Community mourns death of Cowlitz Co. Deputy DeRosier: 'He was a big part of everything'

Photo of Deputy Justin DeRosier and his infant daughter, Lily, from his wife, Katie.

KELSO, Wash. – Southwest Washington is mourning the loss of a Cowlitz County Sheriff’s Deputy who was shot and killed in the line of duty overnight Saturday (April 13).

Those who worked with Deputy Justin DeRosier say he had deep roots in the Kelso community, a passion for law enforcement, and love for his friends and family.

He is survived by his wife, Katie, and their five-month-old daughter, Lily.

Cowlitz County is flying flags at half-staff in his honor. Local law enforcement agencies also lined Interstate 5 overpasses Monday evening, presumably to honor the deputy as his body was being transported.

“There are few cops who want to be cops more than Justin did. He loved his job, and he was incredibly good at it,” Cowlitz County Undersheriff Darren Ullmann said. “Five-month-old Lily is always going to know what an incredible man her father was.”

DeRosier has lots of family in the Kelso-Longview area. He graduated from Kelso High School in 2008.

He went on to Washington State University in Pullman, Washington where he graduated in 2012 with a degree in criminal justice.

DeRosier’s career in law enforcement started in 2013 when he was hired by the Whitman County Sheriff’s Office, which services the Pullman area. He served there for three years on the SWAT team and as a boat operator.

He returned home in 2016 and joined the Cowlitz County Sheriff’s Office as a patrol deputy. Officials said he also worked as a boat operator, and was set to join the drug task force as a narcotics investigator on July 1, 2019.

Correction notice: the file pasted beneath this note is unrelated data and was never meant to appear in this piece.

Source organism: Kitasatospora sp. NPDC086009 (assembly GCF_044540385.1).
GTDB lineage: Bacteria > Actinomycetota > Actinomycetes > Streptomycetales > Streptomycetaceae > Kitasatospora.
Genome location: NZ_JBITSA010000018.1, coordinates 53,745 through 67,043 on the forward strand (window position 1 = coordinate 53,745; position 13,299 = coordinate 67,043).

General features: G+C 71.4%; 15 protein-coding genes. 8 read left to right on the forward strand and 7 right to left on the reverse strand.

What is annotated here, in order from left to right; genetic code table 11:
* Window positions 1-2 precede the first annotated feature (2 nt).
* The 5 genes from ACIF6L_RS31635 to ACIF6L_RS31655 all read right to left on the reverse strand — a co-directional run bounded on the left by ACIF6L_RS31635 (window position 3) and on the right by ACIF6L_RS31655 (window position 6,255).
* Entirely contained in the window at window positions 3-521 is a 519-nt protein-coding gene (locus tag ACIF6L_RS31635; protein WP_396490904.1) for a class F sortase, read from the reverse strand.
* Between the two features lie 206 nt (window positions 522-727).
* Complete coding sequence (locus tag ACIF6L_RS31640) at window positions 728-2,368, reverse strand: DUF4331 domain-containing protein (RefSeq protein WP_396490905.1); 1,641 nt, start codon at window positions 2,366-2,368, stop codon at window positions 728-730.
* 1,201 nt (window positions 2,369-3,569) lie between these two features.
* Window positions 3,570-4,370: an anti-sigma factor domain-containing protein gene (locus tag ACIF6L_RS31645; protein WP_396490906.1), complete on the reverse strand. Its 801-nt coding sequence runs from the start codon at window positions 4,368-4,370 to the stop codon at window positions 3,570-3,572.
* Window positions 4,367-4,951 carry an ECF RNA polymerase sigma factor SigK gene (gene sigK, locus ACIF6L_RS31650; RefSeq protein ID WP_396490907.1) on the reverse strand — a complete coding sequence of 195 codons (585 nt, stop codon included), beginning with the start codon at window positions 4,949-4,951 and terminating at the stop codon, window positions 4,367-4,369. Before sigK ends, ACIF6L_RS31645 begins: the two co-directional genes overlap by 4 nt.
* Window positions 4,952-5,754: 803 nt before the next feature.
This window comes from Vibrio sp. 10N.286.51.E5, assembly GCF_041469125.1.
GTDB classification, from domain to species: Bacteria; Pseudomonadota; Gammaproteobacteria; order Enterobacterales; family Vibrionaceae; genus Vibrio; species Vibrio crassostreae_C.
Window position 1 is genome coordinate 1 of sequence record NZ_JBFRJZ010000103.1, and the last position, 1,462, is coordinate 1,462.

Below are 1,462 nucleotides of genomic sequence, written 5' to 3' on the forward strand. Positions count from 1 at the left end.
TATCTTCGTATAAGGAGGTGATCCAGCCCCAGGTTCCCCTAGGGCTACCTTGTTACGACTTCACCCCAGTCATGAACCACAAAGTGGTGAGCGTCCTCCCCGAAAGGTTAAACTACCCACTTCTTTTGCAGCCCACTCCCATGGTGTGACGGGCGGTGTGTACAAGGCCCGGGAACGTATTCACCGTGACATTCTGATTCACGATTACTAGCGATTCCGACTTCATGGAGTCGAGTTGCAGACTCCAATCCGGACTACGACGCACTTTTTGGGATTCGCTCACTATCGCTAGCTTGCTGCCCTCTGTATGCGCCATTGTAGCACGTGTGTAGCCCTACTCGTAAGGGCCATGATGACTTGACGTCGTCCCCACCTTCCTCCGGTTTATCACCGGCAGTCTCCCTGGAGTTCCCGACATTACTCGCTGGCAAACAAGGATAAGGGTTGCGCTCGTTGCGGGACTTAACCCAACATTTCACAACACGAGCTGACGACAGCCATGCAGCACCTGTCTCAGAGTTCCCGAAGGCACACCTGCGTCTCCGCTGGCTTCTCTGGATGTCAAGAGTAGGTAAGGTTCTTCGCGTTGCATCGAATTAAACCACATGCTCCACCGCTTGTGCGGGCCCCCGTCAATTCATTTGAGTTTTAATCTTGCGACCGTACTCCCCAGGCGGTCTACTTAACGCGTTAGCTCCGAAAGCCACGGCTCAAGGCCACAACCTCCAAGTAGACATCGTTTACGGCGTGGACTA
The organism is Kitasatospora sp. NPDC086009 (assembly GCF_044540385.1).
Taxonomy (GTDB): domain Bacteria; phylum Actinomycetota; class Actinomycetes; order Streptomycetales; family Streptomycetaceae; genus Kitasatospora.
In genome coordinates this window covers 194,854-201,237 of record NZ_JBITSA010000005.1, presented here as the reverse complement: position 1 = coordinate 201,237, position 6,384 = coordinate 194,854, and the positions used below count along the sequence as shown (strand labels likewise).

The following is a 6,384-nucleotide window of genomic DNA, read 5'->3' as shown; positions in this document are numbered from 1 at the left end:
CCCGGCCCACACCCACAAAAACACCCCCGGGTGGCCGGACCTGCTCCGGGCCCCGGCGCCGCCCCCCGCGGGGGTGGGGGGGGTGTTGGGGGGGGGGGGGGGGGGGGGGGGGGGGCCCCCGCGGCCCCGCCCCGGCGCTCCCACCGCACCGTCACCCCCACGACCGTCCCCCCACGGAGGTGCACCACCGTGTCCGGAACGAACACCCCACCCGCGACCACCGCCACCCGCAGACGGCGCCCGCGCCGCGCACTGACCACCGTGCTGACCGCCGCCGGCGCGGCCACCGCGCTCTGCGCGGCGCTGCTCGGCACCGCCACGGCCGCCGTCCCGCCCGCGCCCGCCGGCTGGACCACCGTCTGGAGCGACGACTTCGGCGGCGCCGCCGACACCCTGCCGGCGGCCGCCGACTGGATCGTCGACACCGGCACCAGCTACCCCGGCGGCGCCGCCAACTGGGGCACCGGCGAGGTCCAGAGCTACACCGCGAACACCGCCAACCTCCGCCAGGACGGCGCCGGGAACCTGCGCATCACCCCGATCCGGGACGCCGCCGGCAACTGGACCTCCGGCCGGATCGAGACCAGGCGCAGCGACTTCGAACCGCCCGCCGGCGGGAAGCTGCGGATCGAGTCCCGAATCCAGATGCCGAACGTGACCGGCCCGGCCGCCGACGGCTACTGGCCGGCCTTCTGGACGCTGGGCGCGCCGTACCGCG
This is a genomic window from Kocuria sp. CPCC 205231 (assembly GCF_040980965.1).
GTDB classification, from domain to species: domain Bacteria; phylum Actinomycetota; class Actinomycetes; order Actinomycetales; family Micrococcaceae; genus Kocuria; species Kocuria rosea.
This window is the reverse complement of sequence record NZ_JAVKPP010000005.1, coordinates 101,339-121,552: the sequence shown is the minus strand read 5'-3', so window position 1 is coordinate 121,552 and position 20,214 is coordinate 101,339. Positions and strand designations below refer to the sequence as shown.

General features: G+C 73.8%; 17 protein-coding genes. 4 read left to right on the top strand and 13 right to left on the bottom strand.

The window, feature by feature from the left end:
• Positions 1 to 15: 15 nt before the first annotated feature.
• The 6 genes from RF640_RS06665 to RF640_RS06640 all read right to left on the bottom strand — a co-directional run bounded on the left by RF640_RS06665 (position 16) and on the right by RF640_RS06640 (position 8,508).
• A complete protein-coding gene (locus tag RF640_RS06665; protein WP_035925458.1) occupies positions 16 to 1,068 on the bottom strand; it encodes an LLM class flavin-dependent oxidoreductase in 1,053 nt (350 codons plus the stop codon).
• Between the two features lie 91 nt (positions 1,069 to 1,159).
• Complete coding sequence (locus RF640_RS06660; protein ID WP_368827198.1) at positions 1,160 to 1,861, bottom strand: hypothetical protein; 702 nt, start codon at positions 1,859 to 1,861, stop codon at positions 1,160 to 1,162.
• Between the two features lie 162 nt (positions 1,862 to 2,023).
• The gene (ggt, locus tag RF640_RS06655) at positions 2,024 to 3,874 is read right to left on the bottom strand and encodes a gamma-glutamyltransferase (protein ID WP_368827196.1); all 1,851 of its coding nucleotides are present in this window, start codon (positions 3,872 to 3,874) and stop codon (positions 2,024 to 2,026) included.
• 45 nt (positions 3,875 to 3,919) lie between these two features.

Christine McDaniel was a teacher at Kelso High when Justin was a senior.

“We're a very close-knit community,” said McDaniel, now principal of the school. “I'm sure you've heard people say constantly 'We Are Kelso,' and Justin believed that to the core.”

Cowlitz County Sheriff Brad Thurman says Deputy DeRosier's death hits the entire law enforcement community, including officers from Alaska and Oregon, who went through criminal justice courses with him at Washington State University.

“He was such a big part of everything. He had one speed and that was fast,” said Sheriff Thurman. “His grandmother was our county auditor for many years. He had the politics in his blood. He certainly had the desire. But he had an unlimited future and, yeah, it's going to be a huge, huge void for us.”

“(He was) really a nice guy,” said Ray Lindsey, who knew DeRosier as a child. “He was, he was super nice and I just feel bad for his family and his kids. It's heartbreaking.”

On Sunday night, community members gathered in Longview to hold a candlelight vigil in his honor.

Family members say they've asked for privacy right now.


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